The Republican-controlled House passed legislation recently aimed at modestly curbing the growth of the Consumer Financial Protection Bureau, the agency established by the 2010 overhaul of financial regulations to enforce laws aimed at protecting consumers from unfair or illegal practices by banks, mortgage lenders and other financial services providers.
The measure would cap the agency’s budget at $655 million in 2020 and $720 million in 2025. This year’s budget is $582 million.
The agency was established under the 2010 Dodd-Frank law to tighten regulation of Wall Street after the 2008 financial meltdown.
The law, named after its main authors, former Sen. Christopher Dodd, D-Connecticut, and retired Rep. Barney Frank, D-Massachusetts, is opposed by most Republicans who complain that the consumer agency is unaccountable to significant congressional oversight.
The budget cap was added to a separate bipartisan bill to give small businesses a greater voice in influencing the bureau’s decisions and cement the existing advisory role of credit unions and community banks.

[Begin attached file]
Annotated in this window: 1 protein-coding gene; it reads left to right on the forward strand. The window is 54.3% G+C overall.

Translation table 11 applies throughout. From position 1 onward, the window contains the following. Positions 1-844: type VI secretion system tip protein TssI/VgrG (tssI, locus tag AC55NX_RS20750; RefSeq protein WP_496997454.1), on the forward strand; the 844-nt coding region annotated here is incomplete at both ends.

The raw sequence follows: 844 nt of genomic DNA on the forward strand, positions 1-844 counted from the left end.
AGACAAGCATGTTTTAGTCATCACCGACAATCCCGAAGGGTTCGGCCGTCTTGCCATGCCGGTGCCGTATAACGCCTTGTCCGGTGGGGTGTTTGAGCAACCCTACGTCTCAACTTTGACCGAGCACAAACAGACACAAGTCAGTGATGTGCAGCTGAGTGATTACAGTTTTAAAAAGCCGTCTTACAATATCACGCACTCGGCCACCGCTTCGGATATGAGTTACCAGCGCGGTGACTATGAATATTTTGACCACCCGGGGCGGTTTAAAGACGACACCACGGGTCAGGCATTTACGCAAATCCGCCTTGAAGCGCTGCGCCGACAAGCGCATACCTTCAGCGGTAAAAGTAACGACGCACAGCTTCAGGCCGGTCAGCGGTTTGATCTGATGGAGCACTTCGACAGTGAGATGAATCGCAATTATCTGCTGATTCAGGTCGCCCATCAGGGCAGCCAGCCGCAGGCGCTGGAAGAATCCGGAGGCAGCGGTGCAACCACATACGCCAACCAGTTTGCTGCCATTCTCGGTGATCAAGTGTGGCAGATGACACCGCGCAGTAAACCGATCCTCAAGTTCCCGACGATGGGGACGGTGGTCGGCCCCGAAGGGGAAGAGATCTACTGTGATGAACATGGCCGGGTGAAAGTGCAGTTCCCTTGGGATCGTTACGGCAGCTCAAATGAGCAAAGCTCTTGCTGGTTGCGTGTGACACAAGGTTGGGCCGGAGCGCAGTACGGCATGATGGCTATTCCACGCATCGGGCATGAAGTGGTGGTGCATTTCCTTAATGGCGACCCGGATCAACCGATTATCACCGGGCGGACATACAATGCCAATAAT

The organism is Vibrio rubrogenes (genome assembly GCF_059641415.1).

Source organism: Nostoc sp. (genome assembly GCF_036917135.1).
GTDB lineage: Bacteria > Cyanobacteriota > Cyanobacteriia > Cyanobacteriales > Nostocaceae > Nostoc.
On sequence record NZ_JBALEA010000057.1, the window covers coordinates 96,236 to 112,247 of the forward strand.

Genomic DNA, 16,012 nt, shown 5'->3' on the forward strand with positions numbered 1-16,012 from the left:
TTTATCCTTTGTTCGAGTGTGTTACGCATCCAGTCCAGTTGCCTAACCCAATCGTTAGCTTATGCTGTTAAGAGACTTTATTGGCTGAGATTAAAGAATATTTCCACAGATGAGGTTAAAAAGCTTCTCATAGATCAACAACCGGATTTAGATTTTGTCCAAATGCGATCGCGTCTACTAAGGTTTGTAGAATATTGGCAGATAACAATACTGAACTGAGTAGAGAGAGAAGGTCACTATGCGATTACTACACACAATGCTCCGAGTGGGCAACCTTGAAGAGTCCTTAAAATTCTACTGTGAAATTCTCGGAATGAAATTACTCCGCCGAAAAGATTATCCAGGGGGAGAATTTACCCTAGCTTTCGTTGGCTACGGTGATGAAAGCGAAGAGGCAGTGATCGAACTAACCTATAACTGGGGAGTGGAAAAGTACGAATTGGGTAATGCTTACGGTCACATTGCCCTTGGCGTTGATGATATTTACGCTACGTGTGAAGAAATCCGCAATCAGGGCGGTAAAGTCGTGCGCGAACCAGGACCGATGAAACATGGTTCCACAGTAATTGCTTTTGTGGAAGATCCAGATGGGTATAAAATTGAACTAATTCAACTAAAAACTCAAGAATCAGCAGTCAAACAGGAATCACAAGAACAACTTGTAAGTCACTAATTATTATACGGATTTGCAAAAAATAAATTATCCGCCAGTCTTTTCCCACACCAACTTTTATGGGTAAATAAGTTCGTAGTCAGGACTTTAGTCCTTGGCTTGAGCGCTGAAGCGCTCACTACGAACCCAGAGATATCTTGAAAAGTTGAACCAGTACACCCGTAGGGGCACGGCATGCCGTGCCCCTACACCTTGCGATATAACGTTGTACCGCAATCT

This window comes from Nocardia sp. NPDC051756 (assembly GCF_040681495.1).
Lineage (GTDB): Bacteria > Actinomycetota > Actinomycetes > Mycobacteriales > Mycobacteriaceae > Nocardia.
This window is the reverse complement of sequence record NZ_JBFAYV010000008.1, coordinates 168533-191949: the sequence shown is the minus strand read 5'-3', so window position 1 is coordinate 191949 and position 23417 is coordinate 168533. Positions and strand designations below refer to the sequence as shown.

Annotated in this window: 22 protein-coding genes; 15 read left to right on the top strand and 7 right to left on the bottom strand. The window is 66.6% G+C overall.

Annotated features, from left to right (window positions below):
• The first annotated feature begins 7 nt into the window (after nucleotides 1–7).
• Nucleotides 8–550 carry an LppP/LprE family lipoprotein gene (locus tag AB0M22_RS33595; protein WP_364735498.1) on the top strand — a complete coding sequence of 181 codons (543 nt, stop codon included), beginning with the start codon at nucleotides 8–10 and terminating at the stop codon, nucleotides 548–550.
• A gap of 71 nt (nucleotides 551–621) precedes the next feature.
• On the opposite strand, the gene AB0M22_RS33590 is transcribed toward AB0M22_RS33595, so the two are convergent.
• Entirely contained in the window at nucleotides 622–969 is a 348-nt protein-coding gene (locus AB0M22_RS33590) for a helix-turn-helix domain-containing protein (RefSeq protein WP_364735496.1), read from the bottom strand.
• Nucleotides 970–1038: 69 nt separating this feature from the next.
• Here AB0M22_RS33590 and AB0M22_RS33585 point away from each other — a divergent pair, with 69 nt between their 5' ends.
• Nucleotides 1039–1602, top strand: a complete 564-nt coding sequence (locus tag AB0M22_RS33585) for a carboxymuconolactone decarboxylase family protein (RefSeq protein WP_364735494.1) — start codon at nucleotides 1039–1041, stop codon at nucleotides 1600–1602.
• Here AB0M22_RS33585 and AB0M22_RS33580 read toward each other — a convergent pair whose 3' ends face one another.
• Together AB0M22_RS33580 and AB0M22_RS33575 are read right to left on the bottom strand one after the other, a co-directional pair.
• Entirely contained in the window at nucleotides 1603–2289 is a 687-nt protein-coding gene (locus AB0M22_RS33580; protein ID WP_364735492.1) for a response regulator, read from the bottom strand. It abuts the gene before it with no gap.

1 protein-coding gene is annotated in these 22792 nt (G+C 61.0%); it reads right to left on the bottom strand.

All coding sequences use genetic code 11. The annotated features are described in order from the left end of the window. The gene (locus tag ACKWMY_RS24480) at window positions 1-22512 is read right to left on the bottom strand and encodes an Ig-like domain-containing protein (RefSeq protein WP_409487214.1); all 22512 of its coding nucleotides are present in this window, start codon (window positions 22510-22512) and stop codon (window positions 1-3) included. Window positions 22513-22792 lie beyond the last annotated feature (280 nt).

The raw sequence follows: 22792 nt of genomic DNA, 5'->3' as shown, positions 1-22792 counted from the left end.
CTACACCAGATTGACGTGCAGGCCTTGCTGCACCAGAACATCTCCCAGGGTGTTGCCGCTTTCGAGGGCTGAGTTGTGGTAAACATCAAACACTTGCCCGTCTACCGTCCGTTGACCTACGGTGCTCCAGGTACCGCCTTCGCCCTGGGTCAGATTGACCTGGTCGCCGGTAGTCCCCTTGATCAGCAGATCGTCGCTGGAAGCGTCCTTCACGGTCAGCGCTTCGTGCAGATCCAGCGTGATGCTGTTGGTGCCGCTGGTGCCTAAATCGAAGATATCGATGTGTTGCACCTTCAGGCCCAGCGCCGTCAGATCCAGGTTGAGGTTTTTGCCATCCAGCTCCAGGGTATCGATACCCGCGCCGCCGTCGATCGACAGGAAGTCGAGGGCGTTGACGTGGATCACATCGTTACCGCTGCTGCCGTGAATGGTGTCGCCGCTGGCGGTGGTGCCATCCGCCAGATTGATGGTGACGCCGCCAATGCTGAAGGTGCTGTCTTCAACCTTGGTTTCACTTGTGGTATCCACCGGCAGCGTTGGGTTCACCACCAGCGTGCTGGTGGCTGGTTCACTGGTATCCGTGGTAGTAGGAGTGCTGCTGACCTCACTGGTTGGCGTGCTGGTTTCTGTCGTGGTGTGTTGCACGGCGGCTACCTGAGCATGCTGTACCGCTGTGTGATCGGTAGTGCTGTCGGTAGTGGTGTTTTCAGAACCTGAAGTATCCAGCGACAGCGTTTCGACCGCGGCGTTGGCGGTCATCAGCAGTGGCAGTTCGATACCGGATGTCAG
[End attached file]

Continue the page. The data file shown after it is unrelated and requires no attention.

“An agency as powerful as the CFPB will benefit from the advice of small businesses, community banks and credit unions,” said House Financial Services Committee Chairman Jeb Hensarling, R-Texas. “The CFPB should listen to them so it can issue smart regulations rather than dumb regulations that harm Main Street America.”
The 235-183 vote fell well short of the two-thirds margin required to overcome a White House veto threat . The vote broke mostly along party lines. The underlying bill enjoyed sweeping support in the Financial Services panel, but the additional curbs to the growth of the consumer agency’s budget turned the floor debate partisan.
Republicans said the budget moves were required to pay for the modest cost of the underlying measure. Democrats said the budget cuts would be more severe than Republicans claimed and would set an unfortunate precedent that an agency dedicated to protecting consumers could be used as a piggy bank for other purposes.
The White House said the budget curbs could undermine “critical protections for families from abusive and predatory financial products.”